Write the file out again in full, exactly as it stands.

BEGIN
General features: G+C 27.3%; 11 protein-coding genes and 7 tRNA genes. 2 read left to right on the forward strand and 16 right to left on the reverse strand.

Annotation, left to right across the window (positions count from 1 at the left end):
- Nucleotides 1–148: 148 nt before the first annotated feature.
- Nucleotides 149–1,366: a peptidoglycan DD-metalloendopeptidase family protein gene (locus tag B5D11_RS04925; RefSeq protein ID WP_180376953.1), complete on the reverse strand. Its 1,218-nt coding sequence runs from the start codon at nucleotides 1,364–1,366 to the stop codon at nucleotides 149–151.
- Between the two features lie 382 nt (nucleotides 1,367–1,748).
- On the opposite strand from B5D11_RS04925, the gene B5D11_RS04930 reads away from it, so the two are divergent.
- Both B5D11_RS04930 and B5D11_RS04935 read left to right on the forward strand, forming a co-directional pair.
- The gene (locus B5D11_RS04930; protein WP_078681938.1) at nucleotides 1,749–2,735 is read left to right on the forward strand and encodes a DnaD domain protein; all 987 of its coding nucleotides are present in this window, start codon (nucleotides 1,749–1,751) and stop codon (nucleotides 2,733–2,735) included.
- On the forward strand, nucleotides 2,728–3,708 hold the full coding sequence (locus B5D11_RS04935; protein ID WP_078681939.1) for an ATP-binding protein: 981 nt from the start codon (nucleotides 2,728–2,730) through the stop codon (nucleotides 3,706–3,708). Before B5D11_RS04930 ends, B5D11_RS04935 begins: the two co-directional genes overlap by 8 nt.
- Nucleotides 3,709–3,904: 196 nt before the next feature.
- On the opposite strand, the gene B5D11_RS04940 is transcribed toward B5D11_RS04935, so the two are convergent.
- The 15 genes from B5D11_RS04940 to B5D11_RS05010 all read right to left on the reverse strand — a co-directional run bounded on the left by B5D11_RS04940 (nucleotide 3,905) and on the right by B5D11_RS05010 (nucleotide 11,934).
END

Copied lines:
General features: G+C 27.3%; 11 protein-coding genes and 7 tRNA genes. 2 read left to right on the forward strand and 16 right to left on the reverse strand.

Annotation, left to right across the window (positions count from 1 at the left end):
- Nucleotides 1–148: 148 nt before the first annotated feature.
- Nucleotides 149–1,366: a peptidoglycan DD-metalloendopeptidase family protein gene (locus tag B5D11_RS04925; RefSeq protein ID WP_180376953.1), complete on the reverse strand. Its 1,218-nt coding sequence runs from the start codon at nucleotides 1,364–1,366 to the stop codon at nucleotides 149–151.
- Between the two features lie 382 nt (nucleotides 1,367–1,748).
- On the opposite strand from B5D11_RS04925, the gene B5D11_RS04930 reads away from it, so the two are divergent.
- Both B5D11_RS04930 and B5D11_RS04935 read left to right on the forward strand, forming a co-directional pair.
- The gene (locus B5D11_RS04930; protein WP_078681938.1) at nucleotides 1,749–2,735 is read left to right on the forward strand and encodes a DnaD domain protein; all 987 of its coding nucleotides are present in this window, start codon (nucleotides 1,749–1,751) and stop codon (nucleotides 2,733–2,735) included.
- On the forward strand, nucleotides 2,728–3,708 hold the full coding sequence (locus B5D11_RS04935; protein ID WP_078681939.1) for an ATP-binding protein: 981 nt from the start codon (nucleotides 2,728–2,730) through the stop codon (nucleotides 3,706–3,708). Before B5D11_RS04930 ends, B5D11_RS04935 begins: the two co-directional genes overlap by 8 nt.
- Nucleotides 3,709–3,904: 196 nt before the next feature.
- On the opposite strand, the gene B5D11_RS04940 is transcribed toward B5D11_RS04935, so the two are convergent.
- The 15 genes from B5D11_RS04940 to B5D11_RS05010 all read right to left on the reverse strand — a co-directional run bounded on the left by B5D11_RS04940 (nucleotide 3,905) and on the right by B5D11_RS05010 (nucleotide 11,934).